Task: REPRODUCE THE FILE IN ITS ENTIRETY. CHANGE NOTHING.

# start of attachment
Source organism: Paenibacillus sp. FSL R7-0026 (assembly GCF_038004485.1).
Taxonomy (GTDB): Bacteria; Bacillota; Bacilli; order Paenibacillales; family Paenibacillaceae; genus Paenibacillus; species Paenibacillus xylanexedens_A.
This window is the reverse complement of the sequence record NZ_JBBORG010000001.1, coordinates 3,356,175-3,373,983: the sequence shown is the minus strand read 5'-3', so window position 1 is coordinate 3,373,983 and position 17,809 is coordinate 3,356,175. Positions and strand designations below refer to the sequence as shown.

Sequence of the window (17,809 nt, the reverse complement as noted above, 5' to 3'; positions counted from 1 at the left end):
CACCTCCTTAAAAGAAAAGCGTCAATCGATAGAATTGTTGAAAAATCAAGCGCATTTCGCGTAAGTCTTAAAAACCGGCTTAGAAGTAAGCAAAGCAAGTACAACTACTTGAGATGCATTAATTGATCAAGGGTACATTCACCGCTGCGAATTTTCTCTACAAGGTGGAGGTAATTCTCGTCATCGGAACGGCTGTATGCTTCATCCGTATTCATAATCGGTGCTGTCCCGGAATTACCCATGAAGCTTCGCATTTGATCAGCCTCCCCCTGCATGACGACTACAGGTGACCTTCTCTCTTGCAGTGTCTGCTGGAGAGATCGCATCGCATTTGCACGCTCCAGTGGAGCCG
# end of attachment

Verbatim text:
Source organism: Paenibacillus sp. FSL R7-0026 (assembly GCF_038004485.1).
Taxonomy (GTDB): Bacteria; Bacillota; Bacilli; order Paenibacillales; family Paenibacillaceae; genus Paenibacillus; species Paenibacillus xylanexedens_A.
This window is the reverse complement of the sequence record NZ_JBBORG010000001.1, coordinates 3,356,175-3,373,983: the sequence shown is the minus strand read 5'-3', so window position 1 is coordinate 3,373,983 and position 17,809 is coordinate 3,356,175. Positions and strand designations below refer to the sequence as shown.

Sequence of the window (17,809 nt, the reverse complement as noted above, 5' to 3'; positions counted from 1 at the left end):
CACCTCCTTAAAAGAAAAGCGTCAATCGATAGAATTGTTGAAAAATCAAGCGCATTTCGCGTAAGTCTTAAAAACCGGCTTAGAAGTAAGCAAAGCAAGTACAACTACTTGAGATGCATTAATTGATCAAGGGTACATTCACCGCTGCGAATTTTCTCTACAAGGTGGAGGTAATTCTCGTCATCGGAACGGCTGTATGCTTCATCCGTATTCATAATCGGTGCTGTCCCGGAATTACCCATGAAGCTTCGCATTTGATCAGCCTCCCCCTGCATGACGACTACAGGTGACCTTCTCTCTTGCAGTGTCTGCTGGAGAGATCGCATCGCATTTGCACGCTCCAGTGGAGCCG